In other words, “I cannot find the words to share and explain what this passage seems to be saying about God and us.” I know there is truth in Jesus, but words often fail in expressing that truth.

Yet how often do we Christians find ourselves clinging to specific words? Take the Lord’s Prayer, for example: Is it “forgive us our sins” or “forgive us our debts” or “forgive us our trespasses”? How many of us, when in a space that uses a different version than we are accustomed to, still pray our preferred version?

And which one is the right one? Which one did Jesus really say and mean?

Well, as often happens in our sacred collection, there are two versions of this prayer in the Bible, one in Matthew and one in Luke.
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A Eulogy

life-is-uncontrollable-wildnessOn Saturday, September 3, 2016 my church gathered to celebrate the life of a gentleman who just two weeks before had been a vibrant, healthy father and academic. Then he was stung by a wasp.

Services for those who die suddenly or “too soon” have a different rhythm and tone than those for someone in their nineties or who has had a long illness.

In this case, the family had asked for four speakers, so it was important that I address the theological issue of the day (“Why?!”) succinctly, then allow the rest to tell his story.

Our last reading today, the familiar passage in Ecclesiastes, says that there is a time for everything in life, the good and the bad. But I think I speak for the family and all of us gathered here when I say this was not Chet’s time to die. This was not somehow his cosmic turn, one ordained in the stars, or dictated by the divine. Chet is gone too soon, well before his time.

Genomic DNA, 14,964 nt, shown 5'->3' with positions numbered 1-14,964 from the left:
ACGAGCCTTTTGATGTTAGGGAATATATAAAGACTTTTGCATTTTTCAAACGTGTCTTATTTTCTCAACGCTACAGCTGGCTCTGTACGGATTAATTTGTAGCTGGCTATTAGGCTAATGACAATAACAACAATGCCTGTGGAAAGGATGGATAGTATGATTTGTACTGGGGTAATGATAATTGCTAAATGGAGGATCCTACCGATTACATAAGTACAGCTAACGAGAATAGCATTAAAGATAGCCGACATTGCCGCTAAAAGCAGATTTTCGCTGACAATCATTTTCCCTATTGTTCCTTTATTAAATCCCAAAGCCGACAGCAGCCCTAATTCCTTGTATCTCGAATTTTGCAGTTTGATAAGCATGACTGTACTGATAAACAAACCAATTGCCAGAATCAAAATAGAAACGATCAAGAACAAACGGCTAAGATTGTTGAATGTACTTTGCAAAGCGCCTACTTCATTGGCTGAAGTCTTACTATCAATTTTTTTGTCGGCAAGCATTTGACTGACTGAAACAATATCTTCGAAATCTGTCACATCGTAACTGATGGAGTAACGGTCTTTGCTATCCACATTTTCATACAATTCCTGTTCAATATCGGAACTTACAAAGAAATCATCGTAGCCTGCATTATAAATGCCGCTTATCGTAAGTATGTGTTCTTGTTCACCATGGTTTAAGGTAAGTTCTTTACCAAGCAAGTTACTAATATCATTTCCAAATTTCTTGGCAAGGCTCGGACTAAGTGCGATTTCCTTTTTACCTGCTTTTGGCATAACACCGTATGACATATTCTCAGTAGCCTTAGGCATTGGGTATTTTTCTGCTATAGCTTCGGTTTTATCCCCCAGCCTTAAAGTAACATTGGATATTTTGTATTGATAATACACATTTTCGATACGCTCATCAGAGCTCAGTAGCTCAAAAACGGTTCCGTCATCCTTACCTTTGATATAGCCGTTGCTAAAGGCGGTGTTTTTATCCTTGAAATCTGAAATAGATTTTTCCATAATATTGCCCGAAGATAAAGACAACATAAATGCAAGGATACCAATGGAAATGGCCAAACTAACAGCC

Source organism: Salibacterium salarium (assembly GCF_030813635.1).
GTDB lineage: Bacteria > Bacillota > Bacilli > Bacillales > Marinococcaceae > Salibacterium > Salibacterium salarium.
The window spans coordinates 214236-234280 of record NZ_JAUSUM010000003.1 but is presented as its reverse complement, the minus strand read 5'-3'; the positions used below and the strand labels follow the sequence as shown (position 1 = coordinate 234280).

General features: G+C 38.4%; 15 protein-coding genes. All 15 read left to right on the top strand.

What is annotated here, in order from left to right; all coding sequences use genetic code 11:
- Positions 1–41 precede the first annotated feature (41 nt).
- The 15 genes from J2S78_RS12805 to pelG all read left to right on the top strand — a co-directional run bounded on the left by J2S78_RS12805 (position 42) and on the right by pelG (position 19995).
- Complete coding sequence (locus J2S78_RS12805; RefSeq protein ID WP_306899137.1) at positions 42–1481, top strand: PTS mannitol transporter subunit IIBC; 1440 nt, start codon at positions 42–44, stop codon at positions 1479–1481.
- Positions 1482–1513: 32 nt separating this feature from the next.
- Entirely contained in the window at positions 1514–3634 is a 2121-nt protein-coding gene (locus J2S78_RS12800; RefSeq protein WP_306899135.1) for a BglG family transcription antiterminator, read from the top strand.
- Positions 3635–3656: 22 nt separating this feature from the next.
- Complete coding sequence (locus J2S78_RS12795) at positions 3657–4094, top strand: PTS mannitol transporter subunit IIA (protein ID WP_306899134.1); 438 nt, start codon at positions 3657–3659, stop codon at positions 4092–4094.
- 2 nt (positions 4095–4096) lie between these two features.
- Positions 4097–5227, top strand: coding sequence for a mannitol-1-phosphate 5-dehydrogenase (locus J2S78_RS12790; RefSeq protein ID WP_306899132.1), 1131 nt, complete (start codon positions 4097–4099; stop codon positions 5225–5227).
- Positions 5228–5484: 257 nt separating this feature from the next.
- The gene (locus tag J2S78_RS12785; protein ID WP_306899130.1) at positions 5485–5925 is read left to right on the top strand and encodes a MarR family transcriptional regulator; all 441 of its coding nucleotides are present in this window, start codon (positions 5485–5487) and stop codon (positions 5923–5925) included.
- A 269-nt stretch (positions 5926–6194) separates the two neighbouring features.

Over the course of this summer our church has been studying the book of Job. Job’s story of wholescale loss, his argument with well-meaning friends, and his poetic dialogue with God, give voice to our own confusion and pain and anger on a day like today.

And although later editors tried to explain away Job’s suffering, the ancient poem ultimately says that “Why?” is not the question in senseless death. Instead, the question holiness actually answers is “What is?” What is life?

Life is uncontrollable wildness, a tapestry of biology and chance, infused with the sacred and partnered with death. Chet’s biology could not withstand its chance encounter with wildness. And so death came.

And in each moment that he drew breath and the one in which he stopped, Chet was in the presence of God.

At the end of Job, a community of family and friends who are family, help to rebuild the daily life Job had lost. They could not replace those who had died, but they could ensure that he was not alone in grieving and the necessary taking of steps and breathing of breaths. It is our sorrow and our privilege to do that today for Chet’s loving family.

What is life? It is loving, even though we know we will lose what we love, it is living richly and bravely within God’s wild tapestry.